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YONGSAN GARRISON, South Korea — U.S. Forces Korea relaxed its peninsula-wide curfew Friday, pushing to midnight the time all soldiers, family members and civilians should be off the streets, officials said.

Effective Sept. 24, the command instituted a 9 p.m. to 5 a.m. curfew, based in part on terrorism fears associated with South Korea’s deployment of troops to Iraq.

While the curfew hours were pushed back Friday, all USFK personnel were asked to remain vigilant and be aware of their surroundings, USFK spokesman Kevin Krejcarek said. Increased force protection measures at bases throughout South Korea would remain in effect, officials said.

Earlier Friday, the top U.S. enlisted leader defended the tighter curfew hours.

“It will lighten up. But until we get good intelligence, this is going on. It’s there for your safety and for your protection,” said U.S. Forces Korea Command Sgt. Maj. Troy Welch during his monthly “From the Top” radio call-in program.

The program aired before the announcement of the midnight curfew.

Welch began the program by summing up the decision to implement the new measures: “We’re at war. And it’s a war on terrorism.”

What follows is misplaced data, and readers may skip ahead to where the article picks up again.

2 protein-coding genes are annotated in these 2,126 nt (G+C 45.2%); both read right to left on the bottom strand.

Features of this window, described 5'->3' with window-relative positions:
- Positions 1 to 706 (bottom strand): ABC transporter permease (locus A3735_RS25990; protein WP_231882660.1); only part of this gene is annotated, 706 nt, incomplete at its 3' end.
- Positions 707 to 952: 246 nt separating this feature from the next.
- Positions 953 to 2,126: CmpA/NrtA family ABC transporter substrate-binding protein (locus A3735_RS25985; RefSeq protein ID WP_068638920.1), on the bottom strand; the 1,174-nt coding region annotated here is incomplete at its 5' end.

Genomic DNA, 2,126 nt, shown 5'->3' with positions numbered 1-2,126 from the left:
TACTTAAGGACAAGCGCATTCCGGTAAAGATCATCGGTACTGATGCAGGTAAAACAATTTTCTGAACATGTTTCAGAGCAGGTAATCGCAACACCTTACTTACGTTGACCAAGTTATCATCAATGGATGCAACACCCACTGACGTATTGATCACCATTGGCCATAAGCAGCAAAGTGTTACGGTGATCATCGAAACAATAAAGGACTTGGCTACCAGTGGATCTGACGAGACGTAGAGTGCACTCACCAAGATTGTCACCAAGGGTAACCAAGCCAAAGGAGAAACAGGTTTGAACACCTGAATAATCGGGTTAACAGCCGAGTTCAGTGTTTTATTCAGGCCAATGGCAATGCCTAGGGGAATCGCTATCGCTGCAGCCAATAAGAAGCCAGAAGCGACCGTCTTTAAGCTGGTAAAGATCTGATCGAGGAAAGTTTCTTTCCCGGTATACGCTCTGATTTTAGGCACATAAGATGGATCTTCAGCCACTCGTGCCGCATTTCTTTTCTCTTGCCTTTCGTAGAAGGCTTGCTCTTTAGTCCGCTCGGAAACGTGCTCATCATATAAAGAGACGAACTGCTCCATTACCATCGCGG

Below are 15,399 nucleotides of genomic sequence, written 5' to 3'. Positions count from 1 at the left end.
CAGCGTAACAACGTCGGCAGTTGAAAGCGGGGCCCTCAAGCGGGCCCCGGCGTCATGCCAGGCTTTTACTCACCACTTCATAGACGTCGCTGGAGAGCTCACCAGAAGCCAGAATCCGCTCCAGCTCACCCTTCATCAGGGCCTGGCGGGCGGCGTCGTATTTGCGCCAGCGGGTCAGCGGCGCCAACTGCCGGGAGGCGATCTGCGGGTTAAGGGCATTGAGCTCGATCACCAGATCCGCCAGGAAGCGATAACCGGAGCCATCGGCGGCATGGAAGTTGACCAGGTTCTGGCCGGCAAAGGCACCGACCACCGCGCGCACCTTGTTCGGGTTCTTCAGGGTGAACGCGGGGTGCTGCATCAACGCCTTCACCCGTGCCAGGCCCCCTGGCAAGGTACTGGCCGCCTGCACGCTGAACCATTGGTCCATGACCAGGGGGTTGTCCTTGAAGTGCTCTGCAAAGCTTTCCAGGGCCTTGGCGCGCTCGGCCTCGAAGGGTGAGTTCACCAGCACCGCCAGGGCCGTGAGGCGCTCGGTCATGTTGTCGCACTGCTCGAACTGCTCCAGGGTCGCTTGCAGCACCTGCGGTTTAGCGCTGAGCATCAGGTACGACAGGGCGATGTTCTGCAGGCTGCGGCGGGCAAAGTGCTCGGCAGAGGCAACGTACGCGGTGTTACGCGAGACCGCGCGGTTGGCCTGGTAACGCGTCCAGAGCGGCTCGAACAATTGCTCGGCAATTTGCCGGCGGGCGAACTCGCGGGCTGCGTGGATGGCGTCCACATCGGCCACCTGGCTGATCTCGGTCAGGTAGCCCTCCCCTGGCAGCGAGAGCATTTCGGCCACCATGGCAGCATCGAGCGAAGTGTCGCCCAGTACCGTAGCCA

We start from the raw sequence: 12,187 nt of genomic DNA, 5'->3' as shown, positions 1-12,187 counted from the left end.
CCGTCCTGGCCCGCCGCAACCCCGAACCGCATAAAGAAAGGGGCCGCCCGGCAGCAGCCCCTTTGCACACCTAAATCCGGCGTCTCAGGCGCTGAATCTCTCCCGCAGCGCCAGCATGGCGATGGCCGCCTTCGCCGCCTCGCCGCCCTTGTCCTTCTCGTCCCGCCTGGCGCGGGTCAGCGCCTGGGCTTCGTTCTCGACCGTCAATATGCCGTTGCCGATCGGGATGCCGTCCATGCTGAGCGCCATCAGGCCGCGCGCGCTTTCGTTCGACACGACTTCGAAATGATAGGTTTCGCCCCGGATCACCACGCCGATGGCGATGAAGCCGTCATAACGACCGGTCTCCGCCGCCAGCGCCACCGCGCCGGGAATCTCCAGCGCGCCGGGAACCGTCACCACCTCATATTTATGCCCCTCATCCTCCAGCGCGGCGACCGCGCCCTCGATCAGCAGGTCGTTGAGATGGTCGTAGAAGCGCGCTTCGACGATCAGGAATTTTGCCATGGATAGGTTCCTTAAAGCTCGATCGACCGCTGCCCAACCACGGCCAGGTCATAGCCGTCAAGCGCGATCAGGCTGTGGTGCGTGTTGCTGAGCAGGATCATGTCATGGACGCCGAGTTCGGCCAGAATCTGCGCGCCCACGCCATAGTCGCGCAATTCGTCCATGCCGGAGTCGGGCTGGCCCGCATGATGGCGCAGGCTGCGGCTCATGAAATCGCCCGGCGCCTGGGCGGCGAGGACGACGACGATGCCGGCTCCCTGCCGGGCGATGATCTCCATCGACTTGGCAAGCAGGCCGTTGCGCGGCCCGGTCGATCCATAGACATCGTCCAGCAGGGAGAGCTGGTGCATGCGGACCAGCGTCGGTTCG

“As long as it’s that way, we as a command have to look at [the situation] and make the decisions,” Welch said.

Welch cited terror warnings from the U.S. Embassy in Seoul as the command’s justification for the curfew, also putting to rest speculation the curfew was influenced by the South Korean government’s recent crackdown on prostitution.

Several callers took issue with the earlier curfew. Previously, soldiers had a 1 a.m. weekend and holiday curfew and a midnight weekday curfew.

“We can hash this thing out until the cows come home,” Welch said after one call, “but these are different times since 9/11.”

Welch was joined on the program by Marine Sgt. Maj. William Kinney, U.S. Pacific Command’s senior enlisted leader. Kinney observed the program and listened to the callers, and made brief comments at the end of the hour supporting the curfew.

Servicemembers and civilians in other parts of the region — in the Philippines, for instance — are living under even harsher rules, he said. In some locations there is a “no liberty” policy, he said.

Kinney is in South Korea with his boss, PACOM commander Adm. Thomas Fargo, who is meeting with senior U.S. and South Korean officials.

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